As an environmental organization composed of educators, conservationists, nd researchers, our goals are many. We aim to: provide high quality education programming for varied audiences; provide the highest quality family recreational experience that a zoological institution can offer; save endangered species by preserving natural habitats, continue endangered bird breeding programs and conduct meaningful avian research; engender in others a sincere appreciation of nature and a respect for natural law; and instill within the individuals we touch a wildlife conservation ethic that teaches our immense responsibility as stewards of the planet.

Visitor Reviews

Review by Katherine Keith August 2005

I have been going to the Aviary for years. It is a charming place to spend an hour (or so) set in a lovely park. Plenty of on-site parking and a nice gift shop. This summer there are outdoor bird shows that are quit entertaining. Its a great outing with small children as it's not too big.
I especially love it in winter because it has two huge rooms full of birds and foliage (as well as other exhibits) offering a great escape from bad weather. My favorite are the Roseate Spoonbills!

Species List

Birdlist Updated November 1999
Bali Mynah
Pink Pigeon
Piping Plover
Burnished-buff Tanager
Chilean Tinamou
Costa's Hummingbird
Golden-headed Manakin
Golden-hooded Tanage
Golden-sided Euphonia
Painted Bunting
Red-legged Honeycreeper
Swainson's Toucan
Argentine Red Shoveler
Bahama Pintail
Black-headed Woodpecker
Blue-grey Tanager
Boat-billed Heron
Crestd Quail Dove
Cuban Tree Duck
Giant Cowbird
Greater Flamingo
Green Honeycreeper
Green-backed Heron
Montezuma Oropendola
Green Winged Macaw
Hooded Merganser
Inca Tern
Palawan Peacock Pheasant
Palm Tanager
Red Bellied Macaw
Red Rump Cacique
Roseate Spoonbill
Ruddy Duck
Scaly-naped Pigeon
Scarlet Ibis
Scarlet-rumped Tanager
Snowy Egret
Wattled Curassow
White-bellied Caique
White-tailed TrogonWood Duck
Yellow-billed Cardinal
Yellow-crowned Night Heron
Chilean Tinamou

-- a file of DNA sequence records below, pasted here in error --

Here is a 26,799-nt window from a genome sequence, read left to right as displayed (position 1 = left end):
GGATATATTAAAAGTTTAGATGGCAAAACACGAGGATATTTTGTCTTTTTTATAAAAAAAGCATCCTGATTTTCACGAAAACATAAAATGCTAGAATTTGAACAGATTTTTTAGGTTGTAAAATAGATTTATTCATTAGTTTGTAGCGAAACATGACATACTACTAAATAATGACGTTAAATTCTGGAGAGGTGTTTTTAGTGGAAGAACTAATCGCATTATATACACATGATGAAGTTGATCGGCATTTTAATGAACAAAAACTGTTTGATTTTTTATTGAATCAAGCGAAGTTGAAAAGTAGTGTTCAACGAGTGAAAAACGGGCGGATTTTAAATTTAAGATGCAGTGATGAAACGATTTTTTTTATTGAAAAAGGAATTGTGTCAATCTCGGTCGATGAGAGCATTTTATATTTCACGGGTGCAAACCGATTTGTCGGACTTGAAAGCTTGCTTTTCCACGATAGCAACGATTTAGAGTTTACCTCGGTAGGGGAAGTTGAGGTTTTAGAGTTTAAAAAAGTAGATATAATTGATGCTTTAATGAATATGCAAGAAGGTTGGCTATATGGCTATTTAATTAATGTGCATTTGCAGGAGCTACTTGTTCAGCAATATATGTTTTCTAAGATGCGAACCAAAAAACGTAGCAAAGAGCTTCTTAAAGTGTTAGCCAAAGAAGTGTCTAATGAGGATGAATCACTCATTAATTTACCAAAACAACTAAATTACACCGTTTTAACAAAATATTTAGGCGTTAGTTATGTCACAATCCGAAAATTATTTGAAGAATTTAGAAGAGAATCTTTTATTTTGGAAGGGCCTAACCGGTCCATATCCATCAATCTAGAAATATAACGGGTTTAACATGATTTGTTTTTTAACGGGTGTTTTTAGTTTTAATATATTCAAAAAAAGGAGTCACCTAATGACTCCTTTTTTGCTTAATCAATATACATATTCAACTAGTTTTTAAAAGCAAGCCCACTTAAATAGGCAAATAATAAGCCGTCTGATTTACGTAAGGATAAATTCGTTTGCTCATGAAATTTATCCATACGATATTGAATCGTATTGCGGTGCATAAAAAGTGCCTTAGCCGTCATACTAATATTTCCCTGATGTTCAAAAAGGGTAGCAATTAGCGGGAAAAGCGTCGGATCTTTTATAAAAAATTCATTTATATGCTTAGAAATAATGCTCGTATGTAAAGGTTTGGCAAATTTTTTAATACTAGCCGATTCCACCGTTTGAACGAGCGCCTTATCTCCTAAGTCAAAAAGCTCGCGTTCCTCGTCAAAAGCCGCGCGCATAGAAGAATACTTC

Grey-winged Trumpeter
Hawk-headed Parrot
Saffron Finches
Blue Dancins
Golded-hooded Tanagers
Red Catinga
Black & White Seedeaters
Green Parotlets
Hermit Thrush
Rose-breasted Grosbeak
Rufous-sided Towhee
Yellow Warbler
Yellow-rumped Warbler
American Avocet
Black Parrot
Black-naped Oriole
Black-necked Stilt
Blue-crowned Motmot
Blue-faced Honeyeater
Emerald Starling
Fairy Bluebird
Fan-tailed Whydah
Fire-tufted Barbet
Goldie's Lorikeets
Great Argus Pheasant
Green Imperial Pigeon
Hottentot Teal Long-tailed
Mandarin Duck
Beautiful Fruit Dove
Nicobar Pigeon
Orange Bishop
Peking Robin
Pheasant Pigeon
Pied Imperial Pigeon
Red-faced Liocichla
Red-vented Bulbul
Red-whiskered Bulbul
Renauld's Ground Cuckoo
Scaly-naped Pigeon
Speckled Mousbird
Sudan Golden Sparrow
Superb Starling
Taveta Golden Weaver
Victoria Crowned Pigeon
Yellow-throated Laughingthrush
Pink Pigeon
Straw-headed Bulbul
Black-naped Fruit Dove
Blue Crowned Hanging Parrot
Crested Wood Partridge
Gaudy Barbet
Hooded Pitta
Long-tailed Broadbill
Pink-necked Fruit Dove
Pied Imperial Pigeon
Female Fairy Blue Bird
Moluccan Cockatoo
Pygmy Falcon
Amethyst Starling
Black-headed Gonolek
Cape Thick-knee Magpie Shrike
Princess Parrot
Red-throated Bee-eater
Grey Parrot
American Crow
Hyacinth Macaw
Military Macaw
Yellow-naped Amazon
American Bald Eagle
Red Crowned Crane
Andean Condor
Common Peafowl
Demoiselle Crane
King Vulture
Martial Eagle
Ring-necked Pheasant
Ruffed Grouse
Wild Turkey

[Find and Read a Review of the zoo you want to visit ] [Buy Books on Zoos and Wildlife[Zoo Animals] Home ] Up ]
[ About Zoos ]  [ News ]  [Conservation in Zoos ]   [Zoos and Education ]  [Zoos and Recreation ] [Zoos and Research ] [Are Zoos Cruel?]  [Sign our Visitor's Book]

Become an Internet Zoo Critic and contribute to a worldwide databank of knowledge on mammal and bird conservation. Click Here.

Editor: Jon Clarke    Research: John and Sue Ironmonger, Ray Heaton, and the readers of goodzoos.com   Illustrations by G.L.Grandy. Thanks to John Ironmonger for the original idea of GoodZoos.com.

Send mail to [email protected] with questions or comments about this web site.
Site monitored by Website Monitor
Last modified: